The Full Spectrum of Addiction: Physical

Over the years, the intense study of the effects a substance use disorder can have on the body has revealed that addiction is a combination of physical, social, and behavioral disorders. On the physical side, a substance use disorder fundamentally alters the neural pathways in an addiction sufferer’s brain. Here’s how: first, one of the main effects of many addictive substances is that they produce an enormous amount of dopamine in the brain. This powerful and widely-used neurotransmitter is responsible for a variety functions like planning, motor function, and problem solving. Most importantly though, dopamine is the pleasure neurotransmitter. Whether that pleasure comes from a stimulating conversation, a delicious candy bar, or a runner’s high while exercising, dopamine is responsible for all of the great feelings you experience during activities you enjoy. And since many illicit substances can create 1 to 10 times as much dopamine as other natural activities, it’s no wonder an individual can become addicted so easily. As the substance abuse continues, the body reacts to these heightened levels of dopamine by stopping its own production of the pleasure chemical and begins building up a tolerance. As a result, a substance abuser will need more and more of the drug to reach the same high and will typically feel intense physical cravings if they can’t attain it. Thus, they become physically addicted.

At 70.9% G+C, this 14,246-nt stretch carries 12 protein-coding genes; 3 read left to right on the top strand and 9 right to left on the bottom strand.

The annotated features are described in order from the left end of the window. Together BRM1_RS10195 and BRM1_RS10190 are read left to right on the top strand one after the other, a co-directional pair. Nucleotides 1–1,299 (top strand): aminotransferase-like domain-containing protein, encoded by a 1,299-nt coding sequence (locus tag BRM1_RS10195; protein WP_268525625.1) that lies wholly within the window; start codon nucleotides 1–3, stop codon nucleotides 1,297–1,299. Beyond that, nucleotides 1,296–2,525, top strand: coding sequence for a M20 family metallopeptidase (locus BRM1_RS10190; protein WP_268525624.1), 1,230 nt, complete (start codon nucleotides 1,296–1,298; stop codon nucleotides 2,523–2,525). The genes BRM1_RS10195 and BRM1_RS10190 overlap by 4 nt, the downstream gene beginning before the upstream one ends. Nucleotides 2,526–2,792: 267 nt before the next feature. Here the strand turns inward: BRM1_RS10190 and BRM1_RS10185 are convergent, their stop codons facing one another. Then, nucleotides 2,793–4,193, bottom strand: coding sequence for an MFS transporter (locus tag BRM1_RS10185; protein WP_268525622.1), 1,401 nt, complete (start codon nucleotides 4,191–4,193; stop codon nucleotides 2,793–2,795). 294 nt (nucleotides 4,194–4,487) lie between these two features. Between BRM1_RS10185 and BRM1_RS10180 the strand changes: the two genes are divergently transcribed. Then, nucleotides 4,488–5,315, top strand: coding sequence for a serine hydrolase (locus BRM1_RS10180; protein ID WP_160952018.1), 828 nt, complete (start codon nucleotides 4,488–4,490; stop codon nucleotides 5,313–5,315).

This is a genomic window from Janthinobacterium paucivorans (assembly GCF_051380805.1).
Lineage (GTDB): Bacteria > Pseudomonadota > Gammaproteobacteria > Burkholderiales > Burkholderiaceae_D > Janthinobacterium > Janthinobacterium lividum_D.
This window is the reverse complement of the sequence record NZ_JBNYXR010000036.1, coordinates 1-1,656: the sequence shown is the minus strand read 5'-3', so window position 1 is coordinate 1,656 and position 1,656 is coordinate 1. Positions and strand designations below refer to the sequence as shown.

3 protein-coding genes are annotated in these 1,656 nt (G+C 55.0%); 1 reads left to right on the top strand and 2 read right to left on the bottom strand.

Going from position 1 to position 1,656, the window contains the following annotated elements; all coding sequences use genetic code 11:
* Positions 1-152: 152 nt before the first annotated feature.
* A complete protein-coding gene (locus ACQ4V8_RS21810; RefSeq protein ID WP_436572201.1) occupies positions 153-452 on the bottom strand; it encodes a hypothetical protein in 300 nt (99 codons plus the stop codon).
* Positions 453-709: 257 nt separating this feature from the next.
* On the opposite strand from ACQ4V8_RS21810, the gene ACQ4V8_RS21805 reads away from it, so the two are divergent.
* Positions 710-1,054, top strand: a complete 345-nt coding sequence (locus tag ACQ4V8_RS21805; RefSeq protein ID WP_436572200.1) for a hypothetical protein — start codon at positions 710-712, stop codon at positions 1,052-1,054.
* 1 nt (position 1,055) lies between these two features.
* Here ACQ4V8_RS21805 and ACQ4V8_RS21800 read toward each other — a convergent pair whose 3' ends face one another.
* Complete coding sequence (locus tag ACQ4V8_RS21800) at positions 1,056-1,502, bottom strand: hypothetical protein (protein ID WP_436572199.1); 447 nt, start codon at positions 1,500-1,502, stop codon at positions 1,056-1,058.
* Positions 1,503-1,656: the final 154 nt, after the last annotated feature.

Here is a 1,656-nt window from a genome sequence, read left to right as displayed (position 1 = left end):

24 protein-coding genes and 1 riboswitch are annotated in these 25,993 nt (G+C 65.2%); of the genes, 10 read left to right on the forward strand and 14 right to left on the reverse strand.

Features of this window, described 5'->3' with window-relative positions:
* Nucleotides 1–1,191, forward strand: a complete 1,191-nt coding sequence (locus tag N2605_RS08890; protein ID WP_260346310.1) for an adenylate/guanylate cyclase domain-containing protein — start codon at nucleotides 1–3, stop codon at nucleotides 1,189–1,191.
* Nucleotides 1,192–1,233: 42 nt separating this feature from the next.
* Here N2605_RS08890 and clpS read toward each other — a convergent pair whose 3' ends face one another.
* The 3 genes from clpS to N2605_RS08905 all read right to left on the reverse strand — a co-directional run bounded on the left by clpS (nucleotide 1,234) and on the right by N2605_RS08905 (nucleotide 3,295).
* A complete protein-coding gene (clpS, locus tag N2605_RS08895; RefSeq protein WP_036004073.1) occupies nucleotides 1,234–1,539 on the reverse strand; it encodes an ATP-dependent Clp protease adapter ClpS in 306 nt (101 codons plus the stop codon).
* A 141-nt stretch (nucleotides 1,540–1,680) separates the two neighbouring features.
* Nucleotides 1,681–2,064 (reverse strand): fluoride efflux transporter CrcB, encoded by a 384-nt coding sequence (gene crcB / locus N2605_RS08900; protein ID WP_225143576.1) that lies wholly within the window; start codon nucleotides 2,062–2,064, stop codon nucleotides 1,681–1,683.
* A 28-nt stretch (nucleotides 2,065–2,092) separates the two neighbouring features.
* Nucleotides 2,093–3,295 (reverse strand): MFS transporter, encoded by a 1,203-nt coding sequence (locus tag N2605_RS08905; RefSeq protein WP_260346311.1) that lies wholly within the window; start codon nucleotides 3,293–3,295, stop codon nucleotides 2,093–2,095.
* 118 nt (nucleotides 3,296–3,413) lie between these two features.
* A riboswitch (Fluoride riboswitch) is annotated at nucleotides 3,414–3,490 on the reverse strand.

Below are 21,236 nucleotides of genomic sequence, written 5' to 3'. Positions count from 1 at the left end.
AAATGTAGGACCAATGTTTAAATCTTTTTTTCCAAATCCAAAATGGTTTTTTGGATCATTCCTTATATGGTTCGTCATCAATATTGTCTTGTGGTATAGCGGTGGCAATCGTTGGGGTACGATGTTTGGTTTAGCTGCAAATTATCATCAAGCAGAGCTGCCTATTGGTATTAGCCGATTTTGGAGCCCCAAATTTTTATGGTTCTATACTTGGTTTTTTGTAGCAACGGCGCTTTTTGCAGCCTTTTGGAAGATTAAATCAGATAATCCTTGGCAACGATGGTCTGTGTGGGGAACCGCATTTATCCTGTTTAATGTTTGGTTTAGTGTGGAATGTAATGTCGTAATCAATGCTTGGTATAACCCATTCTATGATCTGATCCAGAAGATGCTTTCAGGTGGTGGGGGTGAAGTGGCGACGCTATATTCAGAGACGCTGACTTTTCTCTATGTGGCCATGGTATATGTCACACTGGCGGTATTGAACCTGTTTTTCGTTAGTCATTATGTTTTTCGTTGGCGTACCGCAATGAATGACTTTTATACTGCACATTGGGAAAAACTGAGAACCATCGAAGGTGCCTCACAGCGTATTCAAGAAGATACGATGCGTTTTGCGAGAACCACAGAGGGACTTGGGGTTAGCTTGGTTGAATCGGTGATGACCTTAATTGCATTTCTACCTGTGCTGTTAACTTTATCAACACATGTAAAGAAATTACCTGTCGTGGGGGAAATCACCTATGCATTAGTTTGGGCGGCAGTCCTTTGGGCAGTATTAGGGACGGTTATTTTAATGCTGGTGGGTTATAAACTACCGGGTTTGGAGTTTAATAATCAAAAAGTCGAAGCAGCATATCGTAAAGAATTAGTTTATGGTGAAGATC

The Full Spectrum of Addiction: Psychological

Addictionology also focuses on the psychological side of addiction. While the physical aspect of many substance use disorders can be broken down into identifiable chemical components and systems, the psychological aspect is a bit harder to pinpoint. In essence, addiction psychology tries to get at the root of the addictive behavior in the first place. It could be feelings of helplessness, boredom, or trying to cope with an emotionally destructive relationship. Recent studies have shown that other mental disorders tend to coincide with substance use disorders as well. For instance, a whopping half of all people with a diagnosable mental disorder are also addicted to alcohol or other substances. Specific psychological conditions also tend to carry with them some surprising substance use disorder statistics such as almost half of schizophrenics will concurrently have a substance use disorder. The takeaway here is that a surprising amount of substance abusers may actually be using drugs to self-medicate. These disorders tend to feed on and exacerbate each other, making diagnosis difficult and relapse all the more likely if only one disorder is treated.

The Full Spectrum of Addiction: Social